Situated on the broadcasting gantry within Anfield’s main stand, Oliver Miller offers his view on Liverpool’s Champions League match against Manchester City.
Liverpool showed it all. Both halves of football were different in style and approach but ended with the home side taking a strong grip of this Champions League quarter-final tie. The damage was done in the first half an hour but the advantage was maintained throughout the period of resolute defending that followed. The belief harboured at kickoff somehow developed into something else come the final-whistle.
It all started hours before. The streets were lined – five to six people deep in places. The team coaches were on their way. In keeping with Jurgen Klopp’s demand to be bold, flares were lit and banners unfurled. Songs sung at the top of people’s voices. It was a ‘welcome’ to put off even the most hardy of soles. But against the will of the club, the police officials and the majority of the fans, some took it too far and crossed the line.
Once the Liverpool coach had passed through the crowds into the serenity of the stadium, the fans followed. Soon enough, inside Anfield was just of lively as the streets that line the old ground. Correlation is not causation but it would be foolish to separate the atmosphere on Wednesday evening from the outcome. The best team in the country – and quite possibly Europe – were reduced to wrecks by their rampant hosts. Pep Guardiola strode to the edge of his technical area midway through the first half and gestured to his side to stay calm, which kind of summed it all up. Liverpool were two goals up and soon afterwards there was to be another.
The clinical attack that Liverpool exhibited in the first half was blistering and left City in a state of shock. The away side dominated the early exchanges but Liverpool took control with quick successive goals. In reality, Ederson had very little to do apart from pick the ball out of his net. His defence, in front of him, were left stunned, tangled up in a web of Liverpool pressure and presence. Was this down to the quality of Liverpool’s display? Of course, but something else was also at work within Anfield.
The connection between players and fans was there to see. There was a confidence and a belief that both shared. A bravery and a boldness. The manner in which Liverpool swept aside their opponents in the “15- or 20-minutes spell” that Guardiola later said cost his team the game was as clinical and precise as you are likely to see this season. City are simply not accustomed to teams coming up against them and not allowing them to play; their unfamiliarity was apparent.
City did all they could to stifle the noise, forcing Liverpool to play toward the Kop in the first half, rather than the second, and then spending the first few minutes in calm possession of the ball, hoping to quiet the crowd. None of it worked. Anfield crackled from start to finish. It roared and roared as Liverpool attacked, attacked and attacked some more. And then it offered encouragement and lifted the team when they stood tall in the second half to protect the clean sheet and deny City of a precious away goal. There were few urges from the supporters to push forward or to attack when Liverpool rocked back on its heels. They realised the quality that City had and valued the clean sheet just as much as the three goals.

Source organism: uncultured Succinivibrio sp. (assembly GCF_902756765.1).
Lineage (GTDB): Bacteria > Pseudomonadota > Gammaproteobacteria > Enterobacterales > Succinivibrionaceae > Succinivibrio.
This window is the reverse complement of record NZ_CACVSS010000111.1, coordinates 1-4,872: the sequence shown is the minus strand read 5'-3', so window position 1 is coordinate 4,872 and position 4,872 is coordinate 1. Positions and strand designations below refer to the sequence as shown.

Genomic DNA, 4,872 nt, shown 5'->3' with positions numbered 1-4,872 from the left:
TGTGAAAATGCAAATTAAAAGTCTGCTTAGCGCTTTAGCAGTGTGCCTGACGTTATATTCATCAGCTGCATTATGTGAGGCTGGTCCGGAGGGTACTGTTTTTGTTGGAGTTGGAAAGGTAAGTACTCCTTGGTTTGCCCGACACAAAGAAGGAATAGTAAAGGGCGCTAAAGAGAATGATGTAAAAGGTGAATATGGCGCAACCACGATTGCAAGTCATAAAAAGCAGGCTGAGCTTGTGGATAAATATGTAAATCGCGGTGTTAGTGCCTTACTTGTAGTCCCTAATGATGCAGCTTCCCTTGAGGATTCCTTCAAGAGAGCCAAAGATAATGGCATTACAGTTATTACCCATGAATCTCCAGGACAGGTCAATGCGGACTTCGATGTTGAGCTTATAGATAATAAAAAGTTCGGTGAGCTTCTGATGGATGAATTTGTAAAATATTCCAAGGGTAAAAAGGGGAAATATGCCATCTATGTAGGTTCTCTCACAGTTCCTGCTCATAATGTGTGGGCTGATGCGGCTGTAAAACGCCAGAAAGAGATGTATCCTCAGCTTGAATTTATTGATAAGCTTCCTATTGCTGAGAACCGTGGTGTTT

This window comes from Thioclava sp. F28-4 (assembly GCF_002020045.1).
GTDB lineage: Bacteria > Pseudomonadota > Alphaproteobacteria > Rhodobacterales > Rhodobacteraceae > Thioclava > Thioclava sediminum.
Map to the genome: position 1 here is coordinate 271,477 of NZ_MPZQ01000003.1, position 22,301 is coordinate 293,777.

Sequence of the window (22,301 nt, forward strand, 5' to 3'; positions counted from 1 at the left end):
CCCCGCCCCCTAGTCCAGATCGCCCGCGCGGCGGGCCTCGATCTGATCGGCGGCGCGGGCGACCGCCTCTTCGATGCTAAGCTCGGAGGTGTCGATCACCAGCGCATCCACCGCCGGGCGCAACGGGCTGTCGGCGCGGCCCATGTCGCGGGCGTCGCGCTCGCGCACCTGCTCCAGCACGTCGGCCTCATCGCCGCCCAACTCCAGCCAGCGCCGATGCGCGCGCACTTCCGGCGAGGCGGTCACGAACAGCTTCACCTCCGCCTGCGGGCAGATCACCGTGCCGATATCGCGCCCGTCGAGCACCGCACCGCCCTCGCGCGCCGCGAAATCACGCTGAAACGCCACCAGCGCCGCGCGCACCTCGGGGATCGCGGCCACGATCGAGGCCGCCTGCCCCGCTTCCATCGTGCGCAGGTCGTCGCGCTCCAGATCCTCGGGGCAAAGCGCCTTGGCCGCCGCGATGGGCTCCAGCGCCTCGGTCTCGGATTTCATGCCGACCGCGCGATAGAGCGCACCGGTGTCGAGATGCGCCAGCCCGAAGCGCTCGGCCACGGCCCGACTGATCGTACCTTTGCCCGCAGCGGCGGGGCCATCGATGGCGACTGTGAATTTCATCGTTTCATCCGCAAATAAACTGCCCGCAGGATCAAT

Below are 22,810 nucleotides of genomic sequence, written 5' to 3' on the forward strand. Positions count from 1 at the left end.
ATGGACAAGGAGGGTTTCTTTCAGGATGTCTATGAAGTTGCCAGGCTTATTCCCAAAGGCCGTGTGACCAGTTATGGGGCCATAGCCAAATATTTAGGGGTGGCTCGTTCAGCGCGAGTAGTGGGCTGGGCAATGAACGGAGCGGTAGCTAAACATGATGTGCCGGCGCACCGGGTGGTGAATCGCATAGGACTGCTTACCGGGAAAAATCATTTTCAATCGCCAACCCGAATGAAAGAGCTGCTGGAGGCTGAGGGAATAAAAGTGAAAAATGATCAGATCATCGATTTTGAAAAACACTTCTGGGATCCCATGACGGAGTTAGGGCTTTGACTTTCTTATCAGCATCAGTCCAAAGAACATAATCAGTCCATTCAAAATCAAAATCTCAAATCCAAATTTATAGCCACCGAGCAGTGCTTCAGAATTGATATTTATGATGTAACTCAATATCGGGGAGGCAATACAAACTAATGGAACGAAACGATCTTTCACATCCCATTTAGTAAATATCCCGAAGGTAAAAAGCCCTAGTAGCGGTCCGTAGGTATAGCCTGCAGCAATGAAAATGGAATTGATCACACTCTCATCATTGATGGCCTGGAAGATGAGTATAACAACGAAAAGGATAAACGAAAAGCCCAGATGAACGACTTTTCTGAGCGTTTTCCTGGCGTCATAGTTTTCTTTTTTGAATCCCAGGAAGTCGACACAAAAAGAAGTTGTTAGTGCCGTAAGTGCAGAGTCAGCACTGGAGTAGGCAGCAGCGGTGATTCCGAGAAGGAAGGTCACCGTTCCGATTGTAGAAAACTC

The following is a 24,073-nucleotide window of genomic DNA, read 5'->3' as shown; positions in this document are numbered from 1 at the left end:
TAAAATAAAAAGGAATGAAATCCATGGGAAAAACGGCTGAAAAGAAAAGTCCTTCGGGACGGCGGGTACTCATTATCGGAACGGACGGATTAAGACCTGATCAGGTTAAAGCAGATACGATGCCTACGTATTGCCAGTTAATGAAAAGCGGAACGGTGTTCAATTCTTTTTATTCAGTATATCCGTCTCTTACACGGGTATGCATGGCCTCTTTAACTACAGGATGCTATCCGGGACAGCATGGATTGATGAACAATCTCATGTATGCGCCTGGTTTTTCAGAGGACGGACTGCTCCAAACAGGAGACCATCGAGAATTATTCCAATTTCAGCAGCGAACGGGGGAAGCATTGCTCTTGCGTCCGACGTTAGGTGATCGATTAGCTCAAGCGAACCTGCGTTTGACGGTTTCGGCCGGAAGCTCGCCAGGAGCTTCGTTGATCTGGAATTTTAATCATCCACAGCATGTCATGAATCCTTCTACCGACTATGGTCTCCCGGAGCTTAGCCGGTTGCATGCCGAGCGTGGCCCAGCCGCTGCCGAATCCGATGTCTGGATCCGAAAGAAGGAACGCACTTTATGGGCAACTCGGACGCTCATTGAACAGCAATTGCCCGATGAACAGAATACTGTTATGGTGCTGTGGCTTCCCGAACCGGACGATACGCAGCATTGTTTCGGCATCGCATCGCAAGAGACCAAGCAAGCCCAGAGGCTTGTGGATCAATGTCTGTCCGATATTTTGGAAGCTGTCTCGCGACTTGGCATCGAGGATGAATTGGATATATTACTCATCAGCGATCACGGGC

Up front, City missed Sergio Aguero massively – his experience just as much as his presence. Gabriel Jesus did not offer either and, in fact, he looked raw. There was a nous that was absent which Aguero would have provided. Guardiola ‘had a plan’ and that involved starting Ilkay Gundogan rather than the in-form Raheem Sterling. It left City looking lopsided and unbalanced – the majority of their attacks came down the left. The reliance on Leroy Sane was particularly noticeable but despite the German seeing plenty of the ball, he also saw a lot of Trent Alexander-Arnold. The Liverpool right-back thrived in the cauldron of noise and put in some performance to stem the flow of attacks coming down his side in the second half.
It was an evening where everyone stood up to be countered. Picking a standout performer would be difficult – and harsh – as this was a collective effort, both on the pitch and in the stands. Alex Oxlade-Chamberlain’s goal was immense – a strike that caught many people out, as they only realised that the ball had been struck when it had already bulged Ederson’s net. His goal was flanked by those of Mohamed Salah and Sadio Mane which really gave Liverpool some breathing space.
In the second half, the focus was more on the defence. Virgil Van Dijk and Dejan Lovren were well protected by those in front of them, although the pressure was constant, it certainly wasn’t penetrating. Loris Karius had little to save. A City attempt on target never came.
One blow to Liverpool did though – Salah limped off injured with 30 minutes still to play. Will Salah recover in time for next week’s second leg will be one of the questions asked by Liverpool fans. There will be doubt over the next few days, what-ifs will rain down but so long as belief remains then so does the confidence. Momentum in these ties is huge and that is what Liverpool will be carrying into the return leg. Their position is a good one thanks to the part played by all. Liverpool really did show it all.